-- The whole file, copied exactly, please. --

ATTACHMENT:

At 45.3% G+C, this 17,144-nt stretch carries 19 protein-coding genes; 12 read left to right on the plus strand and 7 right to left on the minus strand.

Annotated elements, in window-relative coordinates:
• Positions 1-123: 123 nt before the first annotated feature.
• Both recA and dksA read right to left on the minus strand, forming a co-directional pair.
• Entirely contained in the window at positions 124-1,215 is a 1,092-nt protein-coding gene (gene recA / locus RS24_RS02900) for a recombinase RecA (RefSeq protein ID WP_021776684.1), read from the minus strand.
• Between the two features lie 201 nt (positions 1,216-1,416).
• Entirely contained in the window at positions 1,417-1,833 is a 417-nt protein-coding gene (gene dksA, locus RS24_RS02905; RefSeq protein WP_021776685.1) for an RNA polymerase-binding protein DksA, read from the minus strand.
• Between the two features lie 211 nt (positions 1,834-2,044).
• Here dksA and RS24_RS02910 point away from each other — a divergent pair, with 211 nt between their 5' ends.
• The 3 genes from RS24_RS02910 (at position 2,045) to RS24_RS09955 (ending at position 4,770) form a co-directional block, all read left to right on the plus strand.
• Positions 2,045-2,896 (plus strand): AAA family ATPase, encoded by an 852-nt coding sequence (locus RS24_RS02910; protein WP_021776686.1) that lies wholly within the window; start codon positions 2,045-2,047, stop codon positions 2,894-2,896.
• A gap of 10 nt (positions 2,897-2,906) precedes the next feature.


At 45.3% G+C, this 17,144-nt stretch carries 19 protein-coding genes; 12 read left to right on the plus strand and 7 right to left on the minus strand.

Annotated elements, in window-relative coordinates:
• Positions 1-123: 123 nt before the first annotated feature.
• Both recA and dksA read right to left on the minus strand, forming a co-directional pair.
• Entirely contained in the window at positions 124-1,215 is a 1,092-nt protein-coding gene (gene recA / locus RS24_RS02900) for a recombinase RecA (RefSeq protein ID WP_021776684.1), read from the minus strand.
• Between the two features lie 201 nt (positions 1,216-1,416).
• Entirely contained in the window at positions 1,417-1,833 is a 417-nt protein-coding gene (gene dksA, locus RS24_RS02905; RefSeq protein WP_021776685.1) for an RNA polymerase-binding protein DksA, read from the minus strand.
• Between the two features lie 211 nt (positions 1,834-2,044).
• Here dksA and RS24_RS02910 point away from each other — a divergent pair, with 211 nt between their 5' ends.
• The 3 genes from RS24_RS02910 (at position 2,045) to RS24_RS09955 (ending at position 4,770) form a co-directional block, all read left to right on the plus strand.
• Positions 2,045-2,896 (plus strand): AAA family ATPase, encoded by an 852-nt coding sequence (locus RS24_RS02910; protein WP_021776686.1) that lies wholly within the window; start codon positions 2,045-2,047, stop codon positions 2,894-2,896.
• A gap of 10 nt (positions 2,897-2,906) precedes the next feature.